New Delhi: Faced with severe dust pollution in Delhi last week, Lieutenant Governor Anil Baijal ordered a ban on all civil construction activities from 15 June to 17 June as an emergency measure. However, construction under various government departments, including Public Works Department (PWD), Central Public Works Department (CPWD) and NBCC India, continued in complete disregard of the ban.
Baijal also ordered the PWD and the Delhi Pollution Control Committee to impose penalties on all road construction agencies for violating norms for dust control.
A study carried out by IIT-Kanpur under the aegis of Delhi government in 2015 said construction activities contribute 2 per cent and 4 per cent of city’s particulate matter 2.5 (PM2.5) and particulate matter 10 (PM10) to the National Capital Region’s pollution load, respectively. Concrete Batching, which is a construction supporting activity, contributes 6 per cent and 10 per cent of city’s PM2.5 and PM10 pollution load, respectively, too.
The Environment Pollution (Prevention & Control) Authority, a Supreme Court-appointed body, chalked out long-term as well as emergency control measures for construction dust, under which responsibilities were given to government bodies in 2017.
Baijal’s emergency measure, however, failed as many construction sites were allegedly operational despite the ban.
The construction of the foot-over bridge at ITO, authorised by the PWD department, carried on for the entire duration of the ban.
“The construction of skywalks was allowed because it’s mostly steelwork so there isn’t much dust generated from that,” said, R.K. Agrawal, PWD engineer–in-chief.
The skywalk project, started in September 2017, is still on, far exceeding its six month completion deadline.
Supreme Court complex
A new building complex for the Supreme Court has been under construction since 2015 on a 12.19 acre plot in Pragati Maidan under the CPWD. The complex is supposed to be a ‘green building’ and will be linked to the existing Supreme Court building via an underpass.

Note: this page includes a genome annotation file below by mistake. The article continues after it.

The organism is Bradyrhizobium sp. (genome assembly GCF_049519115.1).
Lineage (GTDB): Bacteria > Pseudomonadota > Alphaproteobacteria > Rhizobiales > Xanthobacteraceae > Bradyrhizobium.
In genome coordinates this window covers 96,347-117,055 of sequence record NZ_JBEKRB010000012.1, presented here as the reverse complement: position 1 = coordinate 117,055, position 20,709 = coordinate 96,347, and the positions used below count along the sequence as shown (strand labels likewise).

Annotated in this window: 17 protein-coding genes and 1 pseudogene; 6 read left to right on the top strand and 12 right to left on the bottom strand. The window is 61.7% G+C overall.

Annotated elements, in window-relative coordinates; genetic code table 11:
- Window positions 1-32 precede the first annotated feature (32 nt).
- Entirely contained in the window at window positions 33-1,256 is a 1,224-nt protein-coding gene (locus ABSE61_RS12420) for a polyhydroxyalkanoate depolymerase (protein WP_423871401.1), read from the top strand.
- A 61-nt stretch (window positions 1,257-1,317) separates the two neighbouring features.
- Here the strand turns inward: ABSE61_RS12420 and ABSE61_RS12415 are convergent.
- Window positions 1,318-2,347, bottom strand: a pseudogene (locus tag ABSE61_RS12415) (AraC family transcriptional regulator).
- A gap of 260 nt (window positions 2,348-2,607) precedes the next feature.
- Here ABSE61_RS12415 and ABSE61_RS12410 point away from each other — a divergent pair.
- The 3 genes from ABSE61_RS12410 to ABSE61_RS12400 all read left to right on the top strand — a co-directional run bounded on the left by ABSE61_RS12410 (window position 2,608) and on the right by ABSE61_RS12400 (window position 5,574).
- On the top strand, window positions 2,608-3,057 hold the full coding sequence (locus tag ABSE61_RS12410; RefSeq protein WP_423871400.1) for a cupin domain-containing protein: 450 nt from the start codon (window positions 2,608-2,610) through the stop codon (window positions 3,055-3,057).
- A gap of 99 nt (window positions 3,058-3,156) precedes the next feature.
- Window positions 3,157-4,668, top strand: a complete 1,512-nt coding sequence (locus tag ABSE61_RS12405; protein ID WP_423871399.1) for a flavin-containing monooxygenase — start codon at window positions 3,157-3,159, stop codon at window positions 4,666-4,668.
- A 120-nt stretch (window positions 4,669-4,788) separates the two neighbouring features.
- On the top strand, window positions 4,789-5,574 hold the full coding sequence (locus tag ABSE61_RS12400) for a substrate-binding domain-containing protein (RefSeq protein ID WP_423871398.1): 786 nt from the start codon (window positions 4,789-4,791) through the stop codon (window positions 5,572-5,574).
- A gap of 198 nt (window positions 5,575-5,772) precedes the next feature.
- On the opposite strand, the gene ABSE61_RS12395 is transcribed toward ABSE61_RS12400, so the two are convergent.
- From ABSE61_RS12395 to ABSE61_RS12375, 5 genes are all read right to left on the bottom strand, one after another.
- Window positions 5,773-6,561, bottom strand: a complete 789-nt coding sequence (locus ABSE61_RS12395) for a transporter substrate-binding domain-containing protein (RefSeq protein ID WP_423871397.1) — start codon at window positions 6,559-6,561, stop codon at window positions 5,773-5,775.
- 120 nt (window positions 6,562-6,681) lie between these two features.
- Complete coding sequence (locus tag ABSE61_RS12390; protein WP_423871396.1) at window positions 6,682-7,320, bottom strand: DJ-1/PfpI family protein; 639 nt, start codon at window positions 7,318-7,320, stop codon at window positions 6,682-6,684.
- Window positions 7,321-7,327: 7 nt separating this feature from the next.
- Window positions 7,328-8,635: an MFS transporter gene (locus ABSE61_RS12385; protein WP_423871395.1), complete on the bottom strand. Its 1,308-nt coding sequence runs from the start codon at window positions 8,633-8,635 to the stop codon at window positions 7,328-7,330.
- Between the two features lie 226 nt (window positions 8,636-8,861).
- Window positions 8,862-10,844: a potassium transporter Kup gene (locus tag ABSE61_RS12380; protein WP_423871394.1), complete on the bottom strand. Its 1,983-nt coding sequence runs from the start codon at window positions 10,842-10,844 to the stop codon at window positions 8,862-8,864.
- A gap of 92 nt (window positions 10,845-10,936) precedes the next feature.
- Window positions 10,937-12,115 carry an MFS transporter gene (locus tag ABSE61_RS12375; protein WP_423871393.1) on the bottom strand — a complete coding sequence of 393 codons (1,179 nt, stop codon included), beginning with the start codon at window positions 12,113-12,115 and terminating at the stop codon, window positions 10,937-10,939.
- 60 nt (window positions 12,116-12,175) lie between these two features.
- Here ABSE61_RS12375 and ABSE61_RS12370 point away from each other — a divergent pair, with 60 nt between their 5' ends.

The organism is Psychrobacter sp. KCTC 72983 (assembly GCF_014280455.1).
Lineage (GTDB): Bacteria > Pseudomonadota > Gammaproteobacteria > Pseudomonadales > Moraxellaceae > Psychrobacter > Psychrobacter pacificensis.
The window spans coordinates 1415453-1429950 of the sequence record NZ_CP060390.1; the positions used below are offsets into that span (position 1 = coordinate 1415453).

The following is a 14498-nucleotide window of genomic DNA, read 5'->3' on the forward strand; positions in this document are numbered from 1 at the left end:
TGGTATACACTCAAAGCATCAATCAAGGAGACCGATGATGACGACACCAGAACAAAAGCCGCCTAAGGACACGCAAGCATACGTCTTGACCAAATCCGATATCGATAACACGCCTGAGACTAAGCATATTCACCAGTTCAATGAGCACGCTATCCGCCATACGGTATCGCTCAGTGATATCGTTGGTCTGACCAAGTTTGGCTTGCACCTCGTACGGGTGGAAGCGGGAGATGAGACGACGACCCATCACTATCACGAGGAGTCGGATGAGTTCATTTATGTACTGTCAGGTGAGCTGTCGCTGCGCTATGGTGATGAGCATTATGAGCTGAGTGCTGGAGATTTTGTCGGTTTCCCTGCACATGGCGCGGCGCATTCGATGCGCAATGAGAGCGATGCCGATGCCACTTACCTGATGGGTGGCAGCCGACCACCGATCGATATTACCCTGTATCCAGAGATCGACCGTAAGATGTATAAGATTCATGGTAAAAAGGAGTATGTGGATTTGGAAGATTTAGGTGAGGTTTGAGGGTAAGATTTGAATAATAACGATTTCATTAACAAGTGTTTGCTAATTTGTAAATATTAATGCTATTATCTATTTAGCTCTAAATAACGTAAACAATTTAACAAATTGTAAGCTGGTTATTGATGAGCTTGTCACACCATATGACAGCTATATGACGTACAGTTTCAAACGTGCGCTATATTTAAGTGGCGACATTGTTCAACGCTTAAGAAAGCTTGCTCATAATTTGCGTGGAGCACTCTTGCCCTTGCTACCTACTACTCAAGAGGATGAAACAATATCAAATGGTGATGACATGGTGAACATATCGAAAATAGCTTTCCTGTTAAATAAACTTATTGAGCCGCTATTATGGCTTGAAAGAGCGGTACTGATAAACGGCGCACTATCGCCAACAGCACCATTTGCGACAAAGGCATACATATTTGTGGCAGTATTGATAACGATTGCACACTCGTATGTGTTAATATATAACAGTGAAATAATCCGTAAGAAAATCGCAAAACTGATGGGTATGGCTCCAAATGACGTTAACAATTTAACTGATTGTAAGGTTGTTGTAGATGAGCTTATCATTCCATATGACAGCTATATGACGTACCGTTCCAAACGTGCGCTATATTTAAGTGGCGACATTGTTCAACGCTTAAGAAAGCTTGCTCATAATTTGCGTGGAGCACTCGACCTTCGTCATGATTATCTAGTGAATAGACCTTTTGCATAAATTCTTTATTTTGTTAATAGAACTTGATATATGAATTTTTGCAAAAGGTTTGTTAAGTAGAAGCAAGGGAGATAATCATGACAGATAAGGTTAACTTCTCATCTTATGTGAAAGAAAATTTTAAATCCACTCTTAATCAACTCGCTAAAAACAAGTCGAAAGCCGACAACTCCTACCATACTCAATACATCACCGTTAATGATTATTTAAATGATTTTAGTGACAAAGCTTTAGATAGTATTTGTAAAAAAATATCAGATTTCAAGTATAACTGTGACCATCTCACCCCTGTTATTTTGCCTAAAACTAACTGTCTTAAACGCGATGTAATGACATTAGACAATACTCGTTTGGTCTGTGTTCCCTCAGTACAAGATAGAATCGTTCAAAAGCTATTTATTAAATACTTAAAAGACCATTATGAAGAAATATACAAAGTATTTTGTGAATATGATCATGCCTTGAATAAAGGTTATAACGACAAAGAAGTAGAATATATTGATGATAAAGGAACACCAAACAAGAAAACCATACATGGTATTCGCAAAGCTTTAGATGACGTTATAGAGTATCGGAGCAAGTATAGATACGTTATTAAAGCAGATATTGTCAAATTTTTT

The labourers at the construction zone said the work, including drilling and cementing, didn’t stop during the three-day ban. However, the superintending engineer at CPWD, Dilip Gupta, told ThePrint that the construction work was suspended for the period and only water work was going on.
“We even sprinkled water around seeing the peak in the air pollution level out of our goodwill,” he added.
According to a top CPWD official, the sand particles rising from the construction in the area are too dense to be carried away by the wind and cause air pollution.
Avikal Somvanshi, architect and urban data scientist, Centre for Science and Environment, called this claim technically incorrect.
“The dust that is generated is of different types. There is fine dust as well as coarse dust. Although the sand particles don’t travel much with the wind, there are finer particles in the sand as well, there isn’t just one size. That will travel,” he said.
Somvanshi further explained that cement particles, a primary material for construction, are much finer and travel long distances. “The same applies to stone cutting. If not done properly, the dust becomes airborne which is very problematic,” he said.
“When the dust storms passed through Delhi last week, there was already so much dust in the city air coming from west Rajasthan…When the city decided to shut down construction activities, it was to reduce your own load so that the natural phenomena can get a little more space and get diluted,” he added.
The redevelopment project of the India Trade Promotion Organisation complex at Pragati Maidan, undertaken by Shapoorji Pallonji on a NBCC contract, has been going on for several months now.
An NBCC spokesperson said, “These three days, we did not do any construction work. Complying with government’s instructions, we kept the construction on hold.”
The workers from the construction site told ThePrint otherwise, saying all kinds of construction work took place throughout the week.
Asked about this, the NBCC spokesperson said, “Maybe the labourers were not able to recollect the days the construction didn’t take place.”
The air quality of Pragati Maidan area on 15 June fared “very poor”, with the main pollutant being PM10. Four per cent of city’s PM10 pollution comes from construction work.